Conservative spokesman Matthew Clancy said the official opposition does not believe the nine-member Board of Internal Economy has “jurisdiction to infringe a member’s right to take his seat in the House of Commons,” but did not elaborate. Will it challenge the decision.
Professor Philip Lagasse from Carleton University, an expert on the Westminster parliamentary system, said the rules were not made to deal with public health, but it is up to lawmakers to make their own laws in their parliamentary house.
“The basic principle remains the same – it is a collective right and if the House as a collectivity determines that its security and ability to perform its functions is protected against any external force – a disease, or a police officer, or needs to be done, or a court – well, then it is like that,” he said.
“The reality is that we are not a pure democracy, we are a parliamentary democracy.”
He said some Conservative MPs may raise the issue of whether the Board of the Internal Economy can speak for the entire House of Commons.
However, if they force the Commons to vote on the issue, it is clear that the compulsory vaccination policy will easily pass with the support of Liberals, Bloc Québécois and NDP members.
Federal parties will also have to decide whether the Commons should resume all normal individual proceedings or continue with a virtual component, allowing lawmakers to participate in videoconferencing.
In BC’s legislature, there is a hybrid option for assembly and a rule that all legislators, employees, and guests must show proof of vaccination to gain entry to the building.
In Saskatchewan and Ontario, visitors must be double vaccinated or show a negative COVID-19 test result prior to entry.
In Manitoba, many continue to participate from afar. Speaker Mirna Drigger said in an email that the legislature had not yet dealt with the issue of vaccination requirements for its chambers.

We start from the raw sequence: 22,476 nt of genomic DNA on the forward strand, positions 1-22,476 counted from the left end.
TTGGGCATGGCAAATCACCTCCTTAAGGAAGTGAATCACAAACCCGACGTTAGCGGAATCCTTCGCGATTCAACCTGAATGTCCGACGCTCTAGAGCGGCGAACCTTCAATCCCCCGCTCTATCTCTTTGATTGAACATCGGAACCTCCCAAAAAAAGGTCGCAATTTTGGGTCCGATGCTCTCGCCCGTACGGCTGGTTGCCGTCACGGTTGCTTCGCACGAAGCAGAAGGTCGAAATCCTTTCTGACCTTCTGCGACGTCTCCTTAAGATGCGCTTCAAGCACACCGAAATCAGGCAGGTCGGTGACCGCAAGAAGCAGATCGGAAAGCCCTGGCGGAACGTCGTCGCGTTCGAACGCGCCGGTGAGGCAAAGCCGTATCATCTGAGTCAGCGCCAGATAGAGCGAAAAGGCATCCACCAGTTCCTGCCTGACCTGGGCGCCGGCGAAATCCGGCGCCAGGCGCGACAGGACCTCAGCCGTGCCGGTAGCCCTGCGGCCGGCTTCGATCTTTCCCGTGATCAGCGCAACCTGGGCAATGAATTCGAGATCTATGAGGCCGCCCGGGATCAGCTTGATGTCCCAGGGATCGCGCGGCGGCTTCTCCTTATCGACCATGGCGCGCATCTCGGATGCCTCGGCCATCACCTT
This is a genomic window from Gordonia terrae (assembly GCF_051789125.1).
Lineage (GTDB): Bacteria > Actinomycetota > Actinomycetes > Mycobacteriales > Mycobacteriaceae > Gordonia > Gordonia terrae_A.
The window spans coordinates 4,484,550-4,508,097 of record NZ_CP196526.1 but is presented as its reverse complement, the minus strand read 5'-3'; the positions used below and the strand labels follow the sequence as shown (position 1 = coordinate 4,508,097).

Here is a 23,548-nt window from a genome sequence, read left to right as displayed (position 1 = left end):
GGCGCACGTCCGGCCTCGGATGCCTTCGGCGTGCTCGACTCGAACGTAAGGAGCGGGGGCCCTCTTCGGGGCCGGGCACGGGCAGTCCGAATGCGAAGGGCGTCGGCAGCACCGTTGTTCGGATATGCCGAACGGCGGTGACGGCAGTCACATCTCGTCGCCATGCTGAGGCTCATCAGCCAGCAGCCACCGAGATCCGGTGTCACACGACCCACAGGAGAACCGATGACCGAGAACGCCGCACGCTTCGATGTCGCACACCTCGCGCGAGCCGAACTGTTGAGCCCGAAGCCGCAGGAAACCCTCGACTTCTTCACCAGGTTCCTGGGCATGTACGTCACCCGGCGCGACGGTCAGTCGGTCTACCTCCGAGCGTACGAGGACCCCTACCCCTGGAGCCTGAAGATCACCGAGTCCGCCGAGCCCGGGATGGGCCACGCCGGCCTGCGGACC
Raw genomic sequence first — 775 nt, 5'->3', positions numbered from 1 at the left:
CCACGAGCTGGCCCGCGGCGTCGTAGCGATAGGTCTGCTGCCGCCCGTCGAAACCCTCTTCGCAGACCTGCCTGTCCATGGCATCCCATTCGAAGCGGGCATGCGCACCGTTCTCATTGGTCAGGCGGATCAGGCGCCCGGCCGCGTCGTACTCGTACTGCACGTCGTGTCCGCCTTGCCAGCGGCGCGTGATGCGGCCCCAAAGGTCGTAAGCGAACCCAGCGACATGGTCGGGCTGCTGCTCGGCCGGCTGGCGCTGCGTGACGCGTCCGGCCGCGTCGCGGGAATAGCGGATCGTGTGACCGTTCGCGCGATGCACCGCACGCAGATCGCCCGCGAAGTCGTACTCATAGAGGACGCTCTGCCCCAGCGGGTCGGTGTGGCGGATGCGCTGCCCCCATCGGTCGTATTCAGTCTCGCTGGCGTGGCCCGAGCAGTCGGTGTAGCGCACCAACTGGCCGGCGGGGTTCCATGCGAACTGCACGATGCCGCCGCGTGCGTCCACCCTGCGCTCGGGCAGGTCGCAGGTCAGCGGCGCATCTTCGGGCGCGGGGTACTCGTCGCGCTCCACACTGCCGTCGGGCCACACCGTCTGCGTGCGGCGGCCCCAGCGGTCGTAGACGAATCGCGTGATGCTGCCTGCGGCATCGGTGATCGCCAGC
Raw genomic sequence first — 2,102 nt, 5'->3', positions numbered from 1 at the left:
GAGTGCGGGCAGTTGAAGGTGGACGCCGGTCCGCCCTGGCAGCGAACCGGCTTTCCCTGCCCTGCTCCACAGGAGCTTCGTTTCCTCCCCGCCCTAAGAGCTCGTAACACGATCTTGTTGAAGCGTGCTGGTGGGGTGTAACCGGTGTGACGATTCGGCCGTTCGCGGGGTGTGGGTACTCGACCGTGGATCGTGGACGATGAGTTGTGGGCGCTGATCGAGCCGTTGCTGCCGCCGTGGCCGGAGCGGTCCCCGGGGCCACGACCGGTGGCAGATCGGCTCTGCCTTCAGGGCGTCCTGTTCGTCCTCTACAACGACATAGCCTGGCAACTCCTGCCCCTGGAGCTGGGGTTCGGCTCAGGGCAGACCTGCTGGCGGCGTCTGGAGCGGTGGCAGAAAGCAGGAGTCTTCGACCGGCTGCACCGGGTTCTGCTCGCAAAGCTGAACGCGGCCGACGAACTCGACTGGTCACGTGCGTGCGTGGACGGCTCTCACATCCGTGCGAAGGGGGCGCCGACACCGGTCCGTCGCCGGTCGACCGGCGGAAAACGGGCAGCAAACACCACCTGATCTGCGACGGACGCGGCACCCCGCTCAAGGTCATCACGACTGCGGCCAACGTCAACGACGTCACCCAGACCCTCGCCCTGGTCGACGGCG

In Alberta, Speaker Nathan Cooper said the decision about excluding an MLA from the Assembly should be made by the Assembly alone.
“It has been a very complex and fascinating time when our democracies wrestle with this fundamental building block of our society in the context of our democracy, and very real and proactive concerns around public health,” he said.
The Alberta NDP, which says all of its legislators are fully vaccinated, has prompted United Conservative Premier Jason Kenney to make sure its caucus is the same. Cooper said it has been “widely reported” that all UCP members are vaccinated, except those seeking a medical exemption.
Kenny has said he favors making sure all legislators are either vaccinated, or show a negative result from a COVID-19 test, to enter the assembly, which begins Monday Used to be.
Lagasse said that when it comes to introducing any new rules to parliament, an important question is how long they will last, especially when it affects the ability of the public and lawmakers to access these places. Is.
“We have to be careful with it, but you have to deal with it almost on a case-by-case basis,” he said.
–With files from Steve Lambert and Dirk Meisner
This report by The Canadian Press was first published on October 23, 2021